Work set to start on £42 million world-class treatment centre in the Highlands
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Construction work is finally set to begin in earnest on the £42 million world-class National Treatment Centre Highland in Inverness early this year.
The project, being developed by NHS Highland at Inverness Campus, will have 24-bed inpatient rooms, five operating theatres, clinics and outpatient departments offering healthcare for bone, muscle and eye conditions.
The long-awaited project has been hit by delays and rising costs but is set to transform the experience for patients undergoing a range of orthopaedic and ophthalmology procedures such as hip and knee replacements or cataract surgery when it opens in autumn 2022.
The contractors returned to the site following the festive period to start construction and although there could be some additional risks associated with supply chains due to the coronavirus pandemic, it is hoped this will be minimal.
Recruitment is already under way for the 236 staff which will include 57 new nurses, four additional orthopaedic surgeons, 5.5 full-time equivalent anaesthetists, three ophthalmic surgeons and six doctors for overnight cover plus a range of domestic and decontamination staff.
Deborah Jones, director of strategic commissioning, planning and performance for NHS Highland, said it was "really exciting".
"It will provide an absolute world-class, leading-edge service," she said.
"I don’t think people are really aware of what is being built behind the building on the other side of the A9."
The new facility should reduce waiting times for elective surgery and will also enable patients to go home sooner.
Ms Jones explained that due to the region’s geography, patients arriving at Raigmore Hospital requiring unscheduled surgery due to trauma are currently given priority over elective cases.
When the new facility opens it will take lower-risk patients undergoing elective surgery and aims to offer an experience which is different to a hospital environment and reduce the post-operative stay to enable patients to continue their recuperation at home as well as being a place of innovation.
Ms Jones felt that hospitals could sometimes feel soulless and alien to those feeling anxious.
“We want to create a place where people feel comfortable and at ease and where staff are working to deliver first-class care,” she said.
It will mean the culmination of a vision first discussed about seven years ago which was initially was going to be part of a broader venture involving Highlands and Islands Enterprise and the University of the Highlands and Islands.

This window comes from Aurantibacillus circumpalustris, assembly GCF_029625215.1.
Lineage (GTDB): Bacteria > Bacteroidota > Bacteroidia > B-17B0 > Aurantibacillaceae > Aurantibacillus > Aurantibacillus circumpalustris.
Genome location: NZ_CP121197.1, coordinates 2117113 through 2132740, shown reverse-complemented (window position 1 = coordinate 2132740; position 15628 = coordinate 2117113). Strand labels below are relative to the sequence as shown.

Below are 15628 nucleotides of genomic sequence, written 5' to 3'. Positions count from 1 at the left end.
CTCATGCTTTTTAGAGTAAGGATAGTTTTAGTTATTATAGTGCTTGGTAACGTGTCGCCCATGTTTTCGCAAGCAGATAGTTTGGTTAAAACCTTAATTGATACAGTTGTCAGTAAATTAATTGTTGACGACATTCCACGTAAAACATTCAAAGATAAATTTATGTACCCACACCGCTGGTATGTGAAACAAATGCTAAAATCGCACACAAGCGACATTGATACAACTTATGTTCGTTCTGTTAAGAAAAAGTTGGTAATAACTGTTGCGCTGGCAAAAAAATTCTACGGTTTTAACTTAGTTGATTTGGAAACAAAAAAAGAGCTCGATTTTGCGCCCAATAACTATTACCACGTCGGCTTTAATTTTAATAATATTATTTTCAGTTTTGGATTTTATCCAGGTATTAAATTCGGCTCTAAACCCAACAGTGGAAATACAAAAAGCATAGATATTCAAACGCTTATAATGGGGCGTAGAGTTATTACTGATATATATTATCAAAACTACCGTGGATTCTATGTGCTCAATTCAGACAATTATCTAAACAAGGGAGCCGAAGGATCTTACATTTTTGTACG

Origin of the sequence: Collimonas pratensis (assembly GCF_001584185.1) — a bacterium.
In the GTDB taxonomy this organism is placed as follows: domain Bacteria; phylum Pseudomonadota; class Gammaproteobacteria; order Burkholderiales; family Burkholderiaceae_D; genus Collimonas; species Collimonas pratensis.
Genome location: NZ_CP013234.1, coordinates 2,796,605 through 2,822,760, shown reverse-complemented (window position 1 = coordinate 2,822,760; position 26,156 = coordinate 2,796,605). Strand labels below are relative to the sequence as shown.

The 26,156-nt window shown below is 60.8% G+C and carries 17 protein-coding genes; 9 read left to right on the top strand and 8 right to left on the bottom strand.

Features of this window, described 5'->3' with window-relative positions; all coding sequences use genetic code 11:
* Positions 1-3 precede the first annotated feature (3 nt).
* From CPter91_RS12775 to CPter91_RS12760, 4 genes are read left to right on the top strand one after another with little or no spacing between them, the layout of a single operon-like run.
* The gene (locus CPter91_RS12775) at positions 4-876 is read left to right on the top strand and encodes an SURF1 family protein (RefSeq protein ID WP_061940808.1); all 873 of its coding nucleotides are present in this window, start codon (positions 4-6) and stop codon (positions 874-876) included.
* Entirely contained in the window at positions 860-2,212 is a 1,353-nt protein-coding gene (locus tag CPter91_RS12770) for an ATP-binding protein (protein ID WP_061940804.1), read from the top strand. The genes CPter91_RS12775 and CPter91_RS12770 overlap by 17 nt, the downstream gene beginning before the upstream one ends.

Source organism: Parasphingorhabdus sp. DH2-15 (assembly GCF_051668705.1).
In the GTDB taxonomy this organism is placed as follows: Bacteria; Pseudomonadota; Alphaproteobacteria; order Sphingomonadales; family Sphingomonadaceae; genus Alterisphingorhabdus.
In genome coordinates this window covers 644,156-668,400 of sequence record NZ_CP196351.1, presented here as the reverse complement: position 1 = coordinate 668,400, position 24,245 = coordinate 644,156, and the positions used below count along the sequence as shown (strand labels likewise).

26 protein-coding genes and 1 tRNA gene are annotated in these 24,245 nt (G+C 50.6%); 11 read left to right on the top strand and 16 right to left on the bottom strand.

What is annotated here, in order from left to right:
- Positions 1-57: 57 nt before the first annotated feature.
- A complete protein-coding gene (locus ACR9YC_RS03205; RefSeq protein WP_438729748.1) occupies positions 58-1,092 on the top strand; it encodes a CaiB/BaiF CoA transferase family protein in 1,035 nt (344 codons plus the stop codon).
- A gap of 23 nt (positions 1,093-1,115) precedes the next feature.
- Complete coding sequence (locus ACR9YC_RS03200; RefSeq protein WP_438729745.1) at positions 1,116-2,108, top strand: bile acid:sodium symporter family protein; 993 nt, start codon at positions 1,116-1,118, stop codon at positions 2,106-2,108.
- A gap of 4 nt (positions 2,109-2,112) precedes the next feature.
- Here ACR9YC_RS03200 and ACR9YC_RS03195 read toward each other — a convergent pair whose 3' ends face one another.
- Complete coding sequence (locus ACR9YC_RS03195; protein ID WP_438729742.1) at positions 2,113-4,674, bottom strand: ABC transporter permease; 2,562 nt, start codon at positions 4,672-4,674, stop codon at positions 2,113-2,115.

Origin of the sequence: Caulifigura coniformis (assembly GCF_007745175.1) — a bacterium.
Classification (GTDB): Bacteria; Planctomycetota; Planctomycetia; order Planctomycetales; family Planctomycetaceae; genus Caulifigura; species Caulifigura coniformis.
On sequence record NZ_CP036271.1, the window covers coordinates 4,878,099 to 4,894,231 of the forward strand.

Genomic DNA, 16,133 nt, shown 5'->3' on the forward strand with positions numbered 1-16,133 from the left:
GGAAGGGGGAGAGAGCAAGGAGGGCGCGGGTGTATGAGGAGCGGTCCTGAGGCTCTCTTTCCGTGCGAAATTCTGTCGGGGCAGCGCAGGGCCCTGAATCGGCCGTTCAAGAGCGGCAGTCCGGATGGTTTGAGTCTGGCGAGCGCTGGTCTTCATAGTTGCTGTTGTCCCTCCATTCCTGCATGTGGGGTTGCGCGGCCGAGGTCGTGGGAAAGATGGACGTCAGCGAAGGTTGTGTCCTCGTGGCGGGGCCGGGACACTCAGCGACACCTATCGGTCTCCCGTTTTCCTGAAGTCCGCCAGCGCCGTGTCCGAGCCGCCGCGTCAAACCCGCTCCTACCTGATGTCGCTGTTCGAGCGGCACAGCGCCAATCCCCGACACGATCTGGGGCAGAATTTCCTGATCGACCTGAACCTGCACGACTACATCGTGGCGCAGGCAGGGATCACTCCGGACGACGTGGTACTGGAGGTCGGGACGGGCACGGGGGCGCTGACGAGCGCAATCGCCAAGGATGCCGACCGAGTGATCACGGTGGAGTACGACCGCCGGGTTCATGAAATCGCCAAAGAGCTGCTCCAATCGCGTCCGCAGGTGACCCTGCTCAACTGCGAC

Initial costs were estimated at £16 million but as these spiralled amid delays, the project was re-evaluated and amended with NHS Highland progressing the project with Scottish Government funding.
Ms Jones acknowledged the process had been quite “tortuous” but insisted the partnership between the three organisations remained strong with them working together on a range of projects.
She praised the health authority’s estates team and clinicians who have been closely involved.
"We have fantastic clinicians," she said.
"To be honest, we would not be where we are without their interest and support and sheer force.
"We spent a lot of time where we redesigned the facility to reflect the needs and make cost savings but there will be no material impact on the service we wanted to deliver."
In developing the new centre, there was an expectation that the pathway of care would be retuned and improved.
"We have taken knocks in the last few years but the clinicians have really supported us and really believed in this whole programme," she said.
"This means an awful lot to the doctors and nurses."
The main contractor is Balfour Beatty.
Ms Jones felt in the past there had been a sense among many people that Inverness was sometimes at the end of the line for projects – although she did not believe that to be the case.
“"here has been absolute enthusiasm with the plan but a sense of disbelief we were going to get the investment," she added.
"People thought it was never going to happen.
"It is going to help us clinically. Everyone is really excited about it."
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